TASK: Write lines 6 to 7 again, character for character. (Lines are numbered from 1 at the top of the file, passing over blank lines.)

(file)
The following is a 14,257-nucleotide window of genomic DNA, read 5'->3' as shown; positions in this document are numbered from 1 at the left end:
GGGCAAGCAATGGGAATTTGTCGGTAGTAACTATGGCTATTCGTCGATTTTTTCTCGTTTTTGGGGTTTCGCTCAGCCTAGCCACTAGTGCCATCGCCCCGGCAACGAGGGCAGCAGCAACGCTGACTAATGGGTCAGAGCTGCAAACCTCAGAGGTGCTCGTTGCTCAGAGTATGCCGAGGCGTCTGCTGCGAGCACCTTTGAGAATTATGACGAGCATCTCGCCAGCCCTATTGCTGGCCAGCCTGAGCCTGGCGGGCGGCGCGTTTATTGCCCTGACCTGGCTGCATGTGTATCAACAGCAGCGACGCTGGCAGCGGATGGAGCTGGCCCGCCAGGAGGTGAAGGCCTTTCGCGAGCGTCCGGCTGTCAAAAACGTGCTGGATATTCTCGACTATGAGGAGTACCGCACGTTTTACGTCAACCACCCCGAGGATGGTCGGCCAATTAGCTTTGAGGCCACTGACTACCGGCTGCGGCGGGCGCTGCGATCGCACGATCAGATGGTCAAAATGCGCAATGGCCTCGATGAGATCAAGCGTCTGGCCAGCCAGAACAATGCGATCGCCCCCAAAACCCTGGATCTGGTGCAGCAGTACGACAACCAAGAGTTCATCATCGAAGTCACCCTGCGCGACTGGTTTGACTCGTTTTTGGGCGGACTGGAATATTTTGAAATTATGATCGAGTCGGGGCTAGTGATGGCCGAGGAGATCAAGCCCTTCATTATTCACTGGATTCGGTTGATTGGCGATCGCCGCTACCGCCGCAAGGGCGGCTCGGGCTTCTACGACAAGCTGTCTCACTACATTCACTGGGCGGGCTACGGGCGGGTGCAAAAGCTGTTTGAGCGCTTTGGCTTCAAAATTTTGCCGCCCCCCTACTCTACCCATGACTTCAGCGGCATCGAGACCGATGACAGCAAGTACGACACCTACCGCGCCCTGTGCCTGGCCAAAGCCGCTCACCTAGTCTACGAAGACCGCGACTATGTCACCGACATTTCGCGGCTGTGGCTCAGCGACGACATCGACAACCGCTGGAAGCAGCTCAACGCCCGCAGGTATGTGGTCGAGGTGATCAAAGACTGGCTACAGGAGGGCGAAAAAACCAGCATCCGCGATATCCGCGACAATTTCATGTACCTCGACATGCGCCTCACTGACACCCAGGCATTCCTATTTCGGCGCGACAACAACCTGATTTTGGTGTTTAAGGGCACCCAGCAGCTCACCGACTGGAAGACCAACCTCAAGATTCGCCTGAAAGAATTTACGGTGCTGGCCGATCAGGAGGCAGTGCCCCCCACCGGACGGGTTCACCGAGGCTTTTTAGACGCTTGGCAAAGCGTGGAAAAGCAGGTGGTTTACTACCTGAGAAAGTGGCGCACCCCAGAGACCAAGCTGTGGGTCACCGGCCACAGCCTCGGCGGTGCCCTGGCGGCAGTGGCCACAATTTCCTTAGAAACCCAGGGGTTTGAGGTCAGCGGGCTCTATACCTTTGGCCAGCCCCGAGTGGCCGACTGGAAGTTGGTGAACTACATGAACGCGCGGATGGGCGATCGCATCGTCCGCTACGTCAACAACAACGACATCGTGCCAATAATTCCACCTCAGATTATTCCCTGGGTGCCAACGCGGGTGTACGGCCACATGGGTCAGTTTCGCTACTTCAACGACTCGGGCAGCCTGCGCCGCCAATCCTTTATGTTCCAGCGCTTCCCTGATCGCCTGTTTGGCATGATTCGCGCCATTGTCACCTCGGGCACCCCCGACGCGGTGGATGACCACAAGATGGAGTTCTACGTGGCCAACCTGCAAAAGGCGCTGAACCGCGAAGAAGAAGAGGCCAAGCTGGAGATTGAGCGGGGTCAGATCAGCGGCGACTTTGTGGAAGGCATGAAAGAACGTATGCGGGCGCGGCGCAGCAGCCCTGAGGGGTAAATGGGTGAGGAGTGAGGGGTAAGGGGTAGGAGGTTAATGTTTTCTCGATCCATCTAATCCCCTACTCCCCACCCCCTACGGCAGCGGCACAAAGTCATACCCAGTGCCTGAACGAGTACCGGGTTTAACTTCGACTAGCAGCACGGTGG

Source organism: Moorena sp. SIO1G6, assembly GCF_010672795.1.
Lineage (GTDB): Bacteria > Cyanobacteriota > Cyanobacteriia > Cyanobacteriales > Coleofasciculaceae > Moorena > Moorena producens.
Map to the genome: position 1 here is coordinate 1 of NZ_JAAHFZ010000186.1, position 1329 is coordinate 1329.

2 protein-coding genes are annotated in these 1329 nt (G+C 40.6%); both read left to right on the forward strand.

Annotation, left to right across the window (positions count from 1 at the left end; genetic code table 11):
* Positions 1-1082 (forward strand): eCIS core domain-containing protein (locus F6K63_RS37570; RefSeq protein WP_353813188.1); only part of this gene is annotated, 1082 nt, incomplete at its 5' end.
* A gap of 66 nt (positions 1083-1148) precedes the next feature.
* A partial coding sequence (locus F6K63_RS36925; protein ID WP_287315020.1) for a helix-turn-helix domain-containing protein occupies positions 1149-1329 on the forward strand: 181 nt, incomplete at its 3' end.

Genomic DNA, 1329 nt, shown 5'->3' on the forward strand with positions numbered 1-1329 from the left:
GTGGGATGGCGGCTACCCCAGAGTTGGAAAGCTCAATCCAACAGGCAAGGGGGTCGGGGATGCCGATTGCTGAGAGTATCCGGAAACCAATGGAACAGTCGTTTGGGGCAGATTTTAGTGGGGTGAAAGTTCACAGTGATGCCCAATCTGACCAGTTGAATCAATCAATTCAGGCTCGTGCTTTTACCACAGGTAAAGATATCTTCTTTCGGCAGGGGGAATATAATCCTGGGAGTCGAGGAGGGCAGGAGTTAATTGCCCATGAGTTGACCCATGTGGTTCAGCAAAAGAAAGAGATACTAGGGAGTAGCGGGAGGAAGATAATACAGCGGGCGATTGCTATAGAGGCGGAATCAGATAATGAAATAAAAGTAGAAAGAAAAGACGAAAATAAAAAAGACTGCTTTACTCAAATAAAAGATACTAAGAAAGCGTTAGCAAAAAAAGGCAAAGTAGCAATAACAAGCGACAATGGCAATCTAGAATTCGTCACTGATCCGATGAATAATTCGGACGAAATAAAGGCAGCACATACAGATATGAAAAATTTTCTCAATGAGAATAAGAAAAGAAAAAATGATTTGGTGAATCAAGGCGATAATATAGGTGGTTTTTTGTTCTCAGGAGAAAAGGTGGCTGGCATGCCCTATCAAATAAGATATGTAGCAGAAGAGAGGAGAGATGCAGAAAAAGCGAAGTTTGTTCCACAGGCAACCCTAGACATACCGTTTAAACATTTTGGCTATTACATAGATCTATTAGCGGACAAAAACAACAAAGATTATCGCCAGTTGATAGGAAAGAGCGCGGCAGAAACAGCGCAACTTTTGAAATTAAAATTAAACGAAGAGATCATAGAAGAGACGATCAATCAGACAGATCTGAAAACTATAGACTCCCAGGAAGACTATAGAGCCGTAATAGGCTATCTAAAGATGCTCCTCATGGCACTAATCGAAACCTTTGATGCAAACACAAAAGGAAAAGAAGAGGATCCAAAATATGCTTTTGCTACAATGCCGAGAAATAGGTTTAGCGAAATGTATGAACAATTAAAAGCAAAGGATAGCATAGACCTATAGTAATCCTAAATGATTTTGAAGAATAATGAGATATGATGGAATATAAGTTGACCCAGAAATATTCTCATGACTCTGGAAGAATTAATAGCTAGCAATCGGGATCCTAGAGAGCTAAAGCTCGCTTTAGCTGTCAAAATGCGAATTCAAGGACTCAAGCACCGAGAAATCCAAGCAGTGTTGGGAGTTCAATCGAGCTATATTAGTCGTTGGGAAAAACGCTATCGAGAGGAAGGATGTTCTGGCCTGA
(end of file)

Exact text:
2 protein-coding genes are annotated in these 1329 nt (G+C 40.6%); both read left to right on the forward strand.

Annotation, left to right across the window (positions count from 1 at the left end; genetic code table 11):